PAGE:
U.S. Air Force F-35 fifth-generation stealth aircraft are now seeking to keep Russian forces at bay through ongoing “Enhanced Air Policing” in high value areas such as the Baltics states and Black Sea.
According to an Air Force TV news report, eight new F-35A fighters from the Vermont Air National Guard have been sent to NATO’s eastern flank for readiness and deterrence missions, including security operations and policing
“Rotating units maintains readiness across the force,” the Air Force TV report says.
The F-35’s advanced abilities, along with the fact that the U.S. Air Force’s fifth-generation jets greatly outnumber those operated by Russia, may be a large reason why Vladimir Putin has been careful not to actually “confront” NATO over Ukraine. Certainly, Putin’s rhetoric continues to be extremely hostile, threatening and inflammatory, yet thus far the Russian military has held itself in check when it comes to attacking NATO.
Due to Russia’s large army and sizeable arsenal of short, medium, and long-range ballistic missiles, the Russian military could pose a significant threat to ground forces operating along NATO’s eastern flank, despite the Russian Army’s questionable performance thus far. However, even considering its struggles and failures in Ukraine, the Russian Army still operates a large amount of firepower, a fact often discussed by the Pentagon. Thus, a U.S.-NATO-Russia ground confrontation would likely prove extremely costly, dangerous, and ill advised, even if NATO forces are likely to prevail.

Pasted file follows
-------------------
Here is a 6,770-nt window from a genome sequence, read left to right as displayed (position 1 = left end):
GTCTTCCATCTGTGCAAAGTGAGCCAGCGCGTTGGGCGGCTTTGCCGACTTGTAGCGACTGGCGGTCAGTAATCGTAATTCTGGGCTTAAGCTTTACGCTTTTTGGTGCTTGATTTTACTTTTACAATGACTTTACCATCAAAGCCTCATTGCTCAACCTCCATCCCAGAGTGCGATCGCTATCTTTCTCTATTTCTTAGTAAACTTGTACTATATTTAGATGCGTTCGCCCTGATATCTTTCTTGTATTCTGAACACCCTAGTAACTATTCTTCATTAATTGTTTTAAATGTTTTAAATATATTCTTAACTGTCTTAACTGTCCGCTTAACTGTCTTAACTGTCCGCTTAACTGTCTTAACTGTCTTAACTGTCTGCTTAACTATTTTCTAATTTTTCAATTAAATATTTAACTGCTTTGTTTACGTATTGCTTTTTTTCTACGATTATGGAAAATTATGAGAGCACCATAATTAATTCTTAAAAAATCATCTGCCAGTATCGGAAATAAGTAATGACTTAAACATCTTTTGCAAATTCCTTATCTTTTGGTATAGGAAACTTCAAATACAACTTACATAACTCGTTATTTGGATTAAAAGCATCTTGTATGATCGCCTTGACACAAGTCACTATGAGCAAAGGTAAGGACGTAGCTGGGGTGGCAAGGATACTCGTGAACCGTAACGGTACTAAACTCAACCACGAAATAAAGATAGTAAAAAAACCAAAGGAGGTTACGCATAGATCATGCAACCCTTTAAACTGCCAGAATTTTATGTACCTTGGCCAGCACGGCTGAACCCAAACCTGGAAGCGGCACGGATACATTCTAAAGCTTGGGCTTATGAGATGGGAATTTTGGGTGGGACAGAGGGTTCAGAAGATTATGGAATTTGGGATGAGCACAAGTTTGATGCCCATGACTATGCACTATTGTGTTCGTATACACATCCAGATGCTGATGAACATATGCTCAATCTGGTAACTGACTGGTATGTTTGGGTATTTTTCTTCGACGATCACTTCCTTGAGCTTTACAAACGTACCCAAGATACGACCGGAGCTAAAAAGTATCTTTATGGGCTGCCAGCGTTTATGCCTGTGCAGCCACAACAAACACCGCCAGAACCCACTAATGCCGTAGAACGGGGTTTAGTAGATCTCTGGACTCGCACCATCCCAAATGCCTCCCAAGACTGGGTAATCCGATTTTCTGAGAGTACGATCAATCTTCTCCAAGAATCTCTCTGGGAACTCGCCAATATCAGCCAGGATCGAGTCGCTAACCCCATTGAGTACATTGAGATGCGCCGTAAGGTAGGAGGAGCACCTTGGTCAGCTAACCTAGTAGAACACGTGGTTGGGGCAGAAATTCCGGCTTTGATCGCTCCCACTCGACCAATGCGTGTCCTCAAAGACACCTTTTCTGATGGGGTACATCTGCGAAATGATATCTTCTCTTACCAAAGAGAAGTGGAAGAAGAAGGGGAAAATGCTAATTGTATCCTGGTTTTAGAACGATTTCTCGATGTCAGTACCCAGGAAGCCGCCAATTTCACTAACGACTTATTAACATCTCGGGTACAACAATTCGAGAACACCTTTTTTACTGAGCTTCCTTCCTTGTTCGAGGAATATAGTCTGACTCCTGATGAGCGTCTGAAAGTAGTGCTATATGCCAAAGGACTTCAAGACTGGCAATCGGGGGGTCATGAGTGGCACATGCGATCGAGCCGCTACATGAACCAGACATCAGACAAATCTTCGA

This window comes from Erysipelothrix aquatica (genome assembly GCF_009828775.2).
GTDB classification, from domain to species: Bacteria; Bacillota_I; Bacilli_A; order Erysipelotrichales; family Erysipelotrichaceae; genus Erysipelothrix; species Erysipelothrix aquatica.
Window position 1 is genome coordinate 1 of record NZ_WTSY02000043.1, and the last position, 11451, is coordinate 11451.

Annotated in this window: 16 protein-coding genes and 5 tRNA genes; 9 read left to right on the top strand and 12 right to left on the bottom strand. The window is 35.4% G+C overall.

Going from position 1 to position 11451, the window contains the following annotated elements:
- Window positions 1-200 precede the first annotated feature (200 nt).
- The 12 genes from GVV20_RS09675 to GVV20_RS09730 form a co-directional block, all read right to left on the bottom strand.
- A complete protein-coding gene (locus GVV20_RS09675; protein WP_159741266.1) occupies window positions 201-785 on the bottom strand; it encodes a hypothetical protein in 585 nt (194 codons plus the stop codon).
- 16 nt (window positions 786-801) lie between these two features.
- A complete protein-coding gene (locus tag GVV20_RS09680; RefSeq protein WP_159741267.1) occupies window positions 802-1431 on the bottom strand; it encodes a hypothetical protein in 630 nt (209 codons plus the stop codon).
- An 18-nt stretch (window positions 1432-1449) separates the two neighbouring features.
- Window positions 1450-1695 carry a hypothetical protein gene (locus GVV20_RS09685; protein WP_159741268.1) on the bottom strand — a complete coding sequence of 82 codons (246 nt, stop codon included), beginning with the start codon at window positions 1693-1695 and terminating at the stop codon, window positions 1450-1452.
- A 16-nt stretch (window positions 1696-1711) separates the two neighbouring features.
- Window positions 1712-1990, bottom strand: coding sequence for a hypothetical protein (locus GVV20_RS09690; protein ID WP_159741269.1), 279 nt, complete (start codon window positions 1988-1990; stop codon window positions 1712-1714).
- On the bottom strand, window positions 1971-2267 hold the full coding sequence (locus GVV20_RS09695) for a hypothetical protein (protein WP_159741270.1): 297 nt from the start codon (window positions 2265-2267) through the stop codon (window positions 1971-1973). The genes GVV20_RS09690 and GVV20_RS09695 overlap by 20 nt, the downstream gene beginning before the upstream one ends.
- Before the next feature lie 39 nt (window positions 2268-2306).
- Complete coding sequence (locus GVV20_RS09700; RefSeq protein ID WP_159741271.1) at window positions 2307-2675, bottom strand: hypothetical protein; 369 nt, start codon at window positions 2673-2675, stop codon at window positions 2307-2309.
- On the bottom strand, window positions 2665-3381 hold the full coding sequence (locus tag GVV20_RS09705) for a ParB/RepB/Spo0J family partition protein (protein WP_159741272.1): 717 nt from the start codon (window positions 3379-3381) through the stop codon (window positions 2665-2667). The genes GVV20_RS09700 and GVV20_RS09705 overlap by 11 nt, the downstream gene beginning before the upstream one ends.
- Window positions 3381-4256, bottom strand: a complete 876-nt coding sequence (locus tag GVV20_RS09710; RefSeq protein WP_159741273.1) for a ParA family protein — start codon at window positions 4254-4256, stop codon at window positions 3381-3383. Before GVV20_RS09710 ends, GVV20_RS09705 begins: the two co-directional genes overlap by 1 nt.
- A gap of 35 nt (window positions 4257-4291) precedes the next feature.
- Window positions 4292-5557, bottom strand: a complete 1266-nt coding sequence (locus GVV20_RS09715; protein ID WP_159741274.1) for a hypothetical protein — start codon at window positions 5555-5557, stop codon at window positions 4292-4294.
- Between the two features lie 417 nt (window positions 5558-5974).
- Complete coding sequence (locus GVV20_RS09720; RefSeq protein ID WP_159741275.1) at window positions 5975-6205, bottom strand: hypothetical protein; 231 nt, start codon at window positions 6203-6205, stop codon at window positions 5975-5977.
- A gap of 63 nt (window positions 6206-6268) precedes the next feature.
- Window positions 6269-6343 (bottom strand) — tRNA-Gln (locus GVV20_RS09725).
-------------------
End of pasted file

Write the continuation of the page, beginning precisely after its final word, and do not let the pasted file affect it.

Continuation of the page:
Establishing air superiority, however, is an entirely different matter it seems. An ability to dominate the air would give NATO an ability to destroy advancing Russian armored units. Russia’s fighter jet force largely consists of fourth-generation fighters and a handful of emerging Su-57 fifth-generation jets. Russian news reports say that Moscow plans to acquire seventy more Su-57s, but any fifth-generation force size the Russian Air Force could put together would be massively outnumbered by a U.S. fleet of several hundred F-35s. Furthermore, even if the Russian Su-57 were comparable to the F-35, and there is no assurance the two jets offer equivalent capabilities, the sheer number of networked U.S. and NATO F-35s would likely overwhelm Russian air forces.
When it comes to air operations, mass certainly matters. This is even more true for fifth-generation fighters like the F-35, which seeks to leverage its networked capabilities with a secure Multifunction Advanced Data Link (MADL). F-35 stealth fighters operating together in formation can therefore cover a wider envelope, quickly share intelligence and targeting information, and perform attack and surveillance missions simultaneously. A larger number of F-35 Joint Strike Fighters, and F-22 Raptors as well, would be much better positioned to overcome Russian air defenses as part of a rapid effort to establish air superiority.
Kris Osborn is the defense editor for the National Interest. Osborn previously served at the Pentagon as a Highly Qualified Expert with the Office of the Assistant Secretary of the Army—Acquisition, Logistics & Technology. Osborn has also worked as an anchor and on-air military specialist at national TV networks. He has appeared as a guest military expert on Fox News, MSNBC, The Military Channel, and The History Channel. He also has a Master's Degree in Comparative Literature from Columbia University.
Image: Flickr/U.S. Air Force.